HMS Icarus (D 03)
Destroyer of the I class
|Navy||The Royal Navy|
|Built by||John Brown Shipbuilding & Engineering Company Ltd. (Clydebank, Scotland)|
|Ordered||14 Nov 1935|
|Laid down||16 Mar 1936|
|Launched||26 Nov 1936|
|Commissioned||3 May 1937|
Sold to be broken up for scrap on 29 October 1946.
Commands listed for HMS Icarus (D 03)
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|1||Lt.Cdr. Colin Douglas Maud, RN||3 May 1937||Sep 1942|
|2||Lt. Peter Richard Spencer Brayn, RN||Sep 1942||27 Oct 1942|
|3||Lt.Cdr. Eric Norman Walmsley, DSC, RN||27 Oct 1942||May 1943|
|4||Lt.Cdr. Richard Dyer, RN||31 May 1943||11 Dec 1944|
|5||Lt.Cdr. David Drummond Bone, RN||11 Dec 1944||Jun 1945|
|6||Cdr. (retired) Michael Wentworth Ewart-Wentworth, RN||Jun 1945||10 Oct 1945|
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Noteable events involving Icarus include:
29 Nov 1939
German U-boat U-35 was sunk in the North Sea, in position 60°53'N, 02°47'E, by depth charges from the British destroyers HMS Icarus (Lt.Cdr. C.D. Maud, RN), HMS Kingston (Lt.Cdr. P. Somerville, RN) and HMS Kashmir (Cdr. H.A. King, RN). (see map)
13 Mar 1940
German U-boat U-44 was hit by a mine around 13 March 1940, in minefield Field No 7. laid on 3 March 1940 by the British destroyers HMS Express (Cdr. J.G. Bickford, DSC, RN) HMS Esk (Lt.Cdr. R.J.H. Couch, RN), HMS Icarus (Cdr. C.D. Maud, DSC, RN) and HMS Impulsive (Lt.Cdr. W.S. Thomas, RN).
10 Apr 1940
On 10 April 1940 the German merchant ship Alster was captured by the British destroyer HMS Icarus (Cdr. C.D. Maud, DSC, RN) in the Vestfjord, north of Bod? and was escorted to Britain by the British trawler HMS Ullswater (~ (Sub-Lt. D.R. Stavert, RN). The vessel was renamed Empire Endurance by the Ministry of War Transport (MoWT). NOTES:- Empire Endurance. History: built as German Alster for Norddeutscher Lloyd, Bremen. On 18 March 1940 taken over by Kriegsmarine and used as troop transport in operation Weser?bung, the invasion of Norway.
31 Aug 1940
On 31 August 1940 a group of destroyers sailed from Immingham on a mine laying mission off the Dutch coast. The minelayers were from the 20th Destroyer Flotilla and consisted of the destroyers HMS Express (Cdr. J.G. Bickford, DSC, RN), HMS Esk (Lt.Cdr. R.J.H. Couch, DSC, RN), HMS Icarus (Cdr. C.D. Maud, DSC, RN), HMS Intrepid (Cdr. R.C. Gordon, RN) and HMS Ivanhoe (Cdr. P.H. Hadow, RN). The minelayers were escorted by members of the 5th Destroyer Flotilla consisted of the destroyers HMS Kelvin (Cdr. J.H. Allison, DSO, RN), HMS Jupiter (Cdr. D.B. Wyburd, RN) and HMS Vortigern (Lt.Cdr. R.S. Howlett, RN). Aerial reconnaissance detected a German force and the ships of the 20th and 5th DF were ordered to intercept, believing wrongly that the German ships were part of an invasion force. HMS Express struck a mine and was badly damaged, HMS Esk went to her assistance and hit mine and sank immediately, HMS Ivanhoe also went to her assistance and hit a mine and was badly damaged, so much so she had to be sunk by HMS Kelvin. The following day they were joined by the light cruisers HMS Aurora (Capt. L.H.K. Hamilton, DSO, RN) and HMS Galatea (Capt. B.B. Schofield, RN) and while returning to base HMS Galatea struck another mine and was slightly damaged off Cleaner Shoal Buoy near the Humber light vessel.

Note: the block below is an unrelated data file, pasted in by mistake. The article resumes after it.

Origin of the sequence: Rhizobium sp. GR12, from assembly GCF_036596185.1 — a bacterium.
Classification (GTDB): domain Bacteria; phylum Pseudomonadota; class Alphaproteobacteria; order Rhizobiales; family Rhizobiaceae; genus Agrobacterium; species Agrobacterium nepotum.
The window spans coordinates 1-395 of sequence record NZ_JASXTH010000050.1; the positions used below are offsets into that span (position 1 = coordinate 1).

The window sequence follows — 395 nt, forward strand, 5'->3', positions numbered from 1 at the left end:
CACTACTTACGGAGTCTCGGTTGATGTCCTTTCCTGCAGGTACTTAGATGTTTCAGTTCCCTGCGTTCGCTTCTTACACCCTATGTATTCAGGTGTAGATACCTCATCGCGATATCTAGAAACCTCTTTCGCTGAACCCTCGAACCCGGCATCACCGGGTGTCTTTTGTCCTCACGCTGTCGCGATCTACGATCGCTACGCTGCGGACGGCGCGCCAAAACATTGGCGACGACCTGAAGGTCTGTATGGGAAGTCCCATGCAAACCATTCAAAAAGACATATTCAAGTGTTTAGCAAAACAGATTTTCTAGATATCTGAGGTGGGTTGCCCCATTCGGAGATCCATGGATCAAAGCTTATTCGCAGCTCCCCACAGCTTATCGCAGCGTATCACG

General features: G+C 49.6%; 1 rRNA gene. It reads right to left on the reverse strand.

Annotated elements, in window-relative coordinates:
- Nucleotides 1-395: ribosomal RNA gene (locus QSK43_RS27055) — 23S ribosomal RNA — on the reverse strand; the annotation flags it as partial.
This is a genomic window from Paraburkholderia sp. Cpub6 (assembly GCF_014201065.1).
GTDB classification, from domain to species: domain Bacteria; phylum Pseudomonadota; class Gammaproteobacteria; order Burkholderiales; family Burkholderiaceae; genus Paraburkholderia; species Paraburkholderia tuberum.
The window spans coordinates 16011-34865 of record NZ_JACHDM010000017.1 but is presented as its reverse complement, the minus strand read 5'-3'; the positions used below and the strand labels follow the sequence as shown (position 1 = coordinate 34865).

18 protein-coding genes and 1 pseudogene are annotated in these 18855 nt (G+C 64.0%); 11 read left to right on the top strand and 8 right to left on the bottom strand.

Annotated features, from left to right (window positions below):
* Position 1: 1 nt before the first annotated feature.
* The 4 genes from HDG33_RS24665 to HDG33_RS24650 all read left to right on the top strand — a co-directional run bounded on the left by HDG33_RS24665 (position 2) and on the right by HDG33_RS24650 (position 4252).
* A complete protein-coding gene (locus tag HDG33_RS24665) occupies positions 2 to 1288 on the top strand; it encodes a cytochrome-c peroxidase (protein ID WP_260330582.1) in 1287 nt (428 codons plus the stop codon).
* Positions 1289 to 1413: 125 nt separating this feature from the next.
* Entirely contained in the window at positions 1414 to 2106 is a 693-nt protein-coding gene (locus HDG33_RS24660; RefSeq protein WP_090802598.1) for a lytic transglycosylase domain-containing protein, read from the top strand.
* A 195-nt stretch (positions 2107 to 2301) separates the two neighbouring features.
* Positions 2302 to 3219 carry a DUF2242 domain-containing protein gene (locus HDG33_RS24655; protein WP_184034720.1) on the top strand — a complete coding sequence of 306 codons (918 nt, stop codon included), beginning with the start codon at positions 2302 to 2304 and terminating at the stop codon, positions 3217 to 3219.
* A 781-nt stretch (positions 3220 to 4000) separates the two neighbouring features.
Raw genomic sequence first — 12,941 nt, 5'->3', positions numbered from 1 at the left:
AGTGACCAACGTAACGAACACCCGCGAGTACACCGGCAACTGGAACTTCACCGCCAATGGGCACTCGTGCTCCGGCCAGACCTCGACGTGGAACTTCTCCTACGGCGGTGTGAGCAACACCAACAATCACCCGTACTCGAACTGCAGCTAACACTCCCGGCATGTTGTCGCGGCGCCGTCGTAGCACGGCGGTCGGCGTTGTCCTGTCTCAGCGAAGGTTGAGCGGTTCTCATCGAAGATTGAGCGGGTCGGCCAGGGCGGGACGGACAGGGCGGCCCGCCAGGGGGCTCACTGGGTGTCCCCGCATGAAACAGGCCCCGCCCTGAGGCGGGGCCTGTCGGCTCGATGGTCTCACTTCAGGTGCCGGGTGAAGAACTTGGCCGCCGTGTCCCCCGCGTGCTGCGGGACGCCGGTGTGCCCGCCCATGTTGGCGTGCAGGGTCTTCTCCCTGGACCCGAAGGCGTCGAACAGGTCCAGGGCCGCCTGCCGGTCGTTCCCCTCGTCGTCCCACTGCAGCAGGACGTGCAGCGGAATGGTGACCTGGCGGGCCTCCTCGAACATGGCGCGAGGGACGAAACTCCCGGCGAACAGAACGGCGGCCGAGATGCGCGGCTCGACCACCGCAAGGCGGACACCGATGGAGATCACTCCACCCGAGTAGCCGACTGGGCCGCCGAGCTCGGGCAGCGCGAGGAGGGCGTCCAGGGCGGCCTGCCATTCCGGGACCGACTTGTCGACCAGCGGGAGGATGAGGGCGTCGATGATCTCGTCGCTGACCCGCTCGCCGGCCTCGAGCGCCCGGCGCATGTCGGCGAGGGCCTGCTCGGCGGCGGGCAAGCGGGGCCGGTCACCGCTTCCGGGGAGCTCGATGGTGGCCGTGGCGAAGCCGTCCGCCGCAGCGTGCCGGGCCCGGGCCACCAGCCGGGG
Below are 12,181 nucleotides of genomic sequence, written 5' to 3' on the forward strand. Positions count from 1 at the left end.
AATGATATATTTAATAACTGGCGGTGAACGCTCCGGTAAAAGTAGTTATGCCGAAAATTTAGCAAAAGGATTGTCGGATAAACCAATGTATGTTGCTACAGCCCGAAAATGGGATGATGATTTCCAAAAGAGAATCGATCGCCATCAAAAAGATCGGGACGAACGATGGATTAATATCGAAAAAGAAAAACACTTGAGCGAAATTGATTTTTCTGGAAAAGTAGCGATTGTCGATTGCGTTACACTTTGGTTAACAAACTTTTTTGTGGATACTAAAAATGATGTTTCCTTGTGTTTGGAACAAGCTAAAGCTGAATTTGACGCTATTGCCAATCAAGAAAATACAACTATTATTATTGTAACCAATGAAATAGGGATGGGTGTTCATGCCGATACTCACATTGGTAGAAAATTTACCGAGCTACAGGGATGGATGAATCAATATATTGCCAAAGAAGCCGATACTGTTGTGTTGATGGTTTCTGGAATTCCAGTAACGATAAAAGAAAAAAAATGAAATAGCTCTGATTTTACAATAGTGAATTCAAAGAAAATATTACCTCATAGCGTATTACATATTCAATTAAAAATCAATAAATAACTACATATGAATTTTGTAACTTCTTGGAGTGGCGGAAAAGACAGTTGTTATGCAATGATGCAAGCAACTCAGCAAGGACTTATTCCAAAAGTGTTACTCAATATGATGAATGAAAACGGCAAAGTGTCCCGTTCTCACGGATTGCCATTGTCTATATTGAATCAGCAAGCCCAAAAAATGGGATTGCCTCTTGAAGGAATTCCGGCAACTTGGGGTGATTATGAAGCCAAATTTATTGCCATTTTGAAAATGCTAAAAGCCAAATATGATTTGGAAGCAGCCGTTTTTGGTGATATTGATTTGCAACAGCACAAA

21 May 1941
The British battlecruiser Hood (Capt. R. Kerr, CBE, RN, flying the flag of Vice-Admiral L.E. Holland, CB, RN) and the battleship Prince of Wales (Capt. J.C. Leach, MVO, RN) were ordered to proceed to Hvalfjord, Iceland as the German battleship Bismarck and heavy cruiser Prinz Eugen were spotted by air reconnaissance at Bergen, Norway. As there were indications that these two were going to 'set sail' for a raid on the ocean trade routes.
The two British capital ships were escorted by the destroyers HMS Electra (Cdr. C.W. May, RN), HMS Anthony (Lt.Cdr. J.M. Hodges, RN), HMS Echo (Lt.Cdr. C.H.deB. Newby, RN), HMS Icarus (Lt.Cdr. C.D. Maud, DSO, RN), HMS Achates (Lt.Cdr. Viscount Jocelyn, RN) and HMS Antelope (Lt.Cdr. R.B.N. Hicks, DSO, RN).
6 Mar 1944
After unsuccessful attempts at towing the boat to port German U-boat U-744 was sunk at 1830hrs on 6 March 1944 in the North Atlantic, in position 52°01'N, 22°37'W, after being torpedoed by the British destroyer HMS Icarus (Lt.Cdr. R. Dyer, RN). U-744 was attacked for over 30 hours by depth charges from HMS Icarus, the Canadian frigate HMCS St. Catharines (T/Lt.Cdr. A.F. Pickard, RCNR with Cdr. P.W. Burnett, DSC, RN escort group commander onboard), Canadian corvettes HMCS Fennel (A/Lt.Cdr. W.P. Moffat, RCNVR), HMCS Chilliwack (T/A/Lt.Cdr. C.R. Coughlin, RCNVR), Canadian destroyers HMCS Chaudiere (A/Lt.Cdr. C.P. Nixon, RCN), HMCS Gatineau (A/Lt.Cdr. H.V.W. Groos, RCN) and the British corvette HMS Kenilworth Castle (Lt. J.J.Allon, RNR). (see map)
21 Jan 1945
German U-boat U-1199 was sunk in the English Channel near the Scilly Isles, in position 49°57'N, 05°42'W, by depth charges from the British destroyer HMS Icarus (Lt.Cdr. D.D. Bone, RN) and the British corvette HMS Mignonette (Lt. H.H. Brown, DSC, RNR). (see map)